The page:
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August 18, 2004

Grand Ole Blakely

As noted previously here and here, the state so rightfully proud of its Grand Ole Opry should also be proud of its work to date on Blakely. And today I was pointed to this link, where Tennessee's Attorney General provides a very thoughtful — though perhaps a bit biased — set of opinions concerning the "Impact of Blakely v. Washington on Tennessee’s Sentencing Scheme."

The analysis section of this official AG Opinion (No. 04-131 and dated August 13, 2004) contains many insights about the possible reach of Blakely and the structure of Tennessee's sentencing laws. Though there are too many highlights to summarize, here's how the Opinion starts:

In light of Blakely v. Washington, does Tennessee’s sentencing scheme, Tenn. Code Ann. § 40-35-101, et seq., violate a defendant’s Sixth Amendment right to trial by jury as applied to the States via the Due Process Clause of the Fourteenth Amendment?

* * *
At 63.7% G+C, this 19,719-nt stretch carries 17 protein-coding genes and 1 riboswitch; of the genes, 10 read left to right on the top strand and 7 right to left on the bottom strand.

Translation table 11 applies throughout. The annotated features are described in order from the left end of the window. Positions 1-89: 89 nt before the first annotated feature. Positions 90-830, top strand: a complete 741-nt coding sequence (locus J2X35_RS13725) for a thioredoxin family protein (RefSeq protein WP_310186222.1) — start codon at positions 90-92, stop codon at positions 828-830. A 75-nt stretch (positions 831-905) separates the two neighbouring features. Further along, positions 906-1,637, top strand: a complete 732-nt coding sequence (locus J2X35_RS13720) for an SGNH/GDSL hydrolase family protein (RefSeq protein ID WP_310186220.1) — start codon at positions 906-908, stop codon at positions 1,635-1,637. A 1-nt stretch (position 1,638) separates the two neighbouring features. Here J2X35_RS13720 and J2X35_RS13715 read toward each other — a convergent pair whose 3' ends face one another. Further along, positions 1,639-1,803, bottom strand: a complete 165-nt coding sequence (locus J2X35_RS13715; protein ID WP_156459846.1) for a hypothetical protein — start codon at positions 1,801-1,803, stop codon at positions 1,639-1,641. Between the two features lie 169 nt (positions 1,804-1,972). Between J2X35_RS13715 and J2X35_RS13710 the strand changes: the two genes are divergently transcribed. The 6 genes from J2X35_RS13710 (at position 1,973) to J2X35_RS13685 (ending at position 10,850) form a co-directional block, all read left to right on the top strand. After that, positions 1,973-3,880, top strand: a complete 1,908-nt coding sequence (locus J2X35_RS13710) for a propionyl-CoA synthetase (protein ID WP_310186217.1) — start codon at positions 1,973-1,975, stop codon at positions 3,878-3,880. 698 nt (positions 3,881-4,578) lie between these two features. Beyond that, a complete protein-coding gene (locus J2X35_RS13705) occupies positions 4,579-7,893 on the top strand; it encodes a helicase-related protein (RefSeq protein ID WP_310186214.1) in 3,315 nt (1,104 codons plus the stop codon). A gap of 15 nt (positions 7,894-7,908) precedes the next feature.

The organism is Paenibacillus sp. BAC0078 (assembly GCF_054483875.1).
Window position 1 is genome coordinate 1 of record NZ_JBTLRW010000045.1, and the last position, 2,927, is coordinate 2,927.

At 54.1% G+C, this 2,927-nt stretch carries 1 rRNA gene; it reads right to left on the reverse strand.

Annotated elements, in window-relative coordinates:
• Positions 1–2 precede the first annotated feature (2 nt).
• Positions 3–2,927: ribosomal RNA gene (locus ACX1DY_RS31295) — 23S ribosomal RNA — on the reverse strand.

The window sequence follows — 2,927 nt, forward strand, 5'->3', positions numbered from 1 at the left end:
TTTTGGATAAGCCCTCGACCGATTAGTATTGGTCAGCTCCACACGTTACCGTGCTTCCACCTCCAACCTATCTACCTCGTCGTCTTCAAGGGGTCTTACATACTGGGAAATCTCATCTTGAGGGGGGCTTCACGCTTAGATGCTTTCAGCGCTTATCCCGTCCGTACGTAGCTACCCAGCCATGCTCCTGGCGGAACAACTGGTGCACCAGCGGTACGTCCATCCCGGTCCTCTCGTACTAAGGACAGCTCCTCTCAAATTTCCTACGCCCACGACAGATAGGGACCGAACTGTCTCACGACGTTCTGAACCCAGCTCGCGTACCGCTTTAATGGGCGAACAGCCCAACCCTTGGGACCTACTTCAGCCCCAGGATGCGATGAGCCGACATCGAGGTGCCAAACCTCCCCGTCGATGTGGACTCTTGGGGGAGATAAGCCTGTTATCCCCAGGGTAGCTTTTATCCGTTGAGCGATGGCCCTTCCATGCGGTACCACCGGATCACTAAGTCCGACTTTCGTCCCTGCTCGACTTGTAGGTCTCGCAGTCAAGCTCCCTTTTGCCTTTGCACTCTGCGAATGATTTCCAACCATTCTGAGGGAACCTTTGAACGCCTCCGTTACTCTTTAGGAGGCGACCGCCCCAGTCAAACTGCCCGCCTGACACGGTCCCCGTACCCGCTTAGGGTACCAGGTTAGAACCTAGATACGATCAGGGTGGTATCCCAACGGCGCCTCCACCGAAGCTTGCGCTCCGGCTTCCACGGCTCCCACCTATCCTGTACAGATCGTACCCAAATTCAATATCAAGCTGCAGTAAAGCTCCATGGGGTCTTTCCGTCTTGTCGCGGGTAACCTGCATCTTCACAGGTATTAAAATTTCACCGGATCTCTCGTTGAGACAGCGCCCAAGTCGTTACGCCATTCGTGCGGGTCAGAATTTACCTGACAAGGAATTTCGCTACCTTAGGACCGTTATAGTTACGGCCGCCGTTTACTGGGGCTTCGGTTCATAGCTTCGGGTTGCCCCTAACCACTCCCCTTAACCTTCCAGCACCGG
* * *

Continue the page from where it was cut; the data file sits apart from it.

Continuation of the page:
Yes, in part. Those portions of Tenn. Code Ann. §40-35-101, et seq., that allow a trial court to enhance a defendant’s sentence above the presumptive minimum through application of enhancement factors — other than the fact of a prior conviction or any factor admitted by the defendant — are constitutionally invalid. However, as more fully explained below, significant features of Tennessee’s sentencing scheme remain unaffected by Blakely.

August 18, 2004 at 11:04 AM | Permalink


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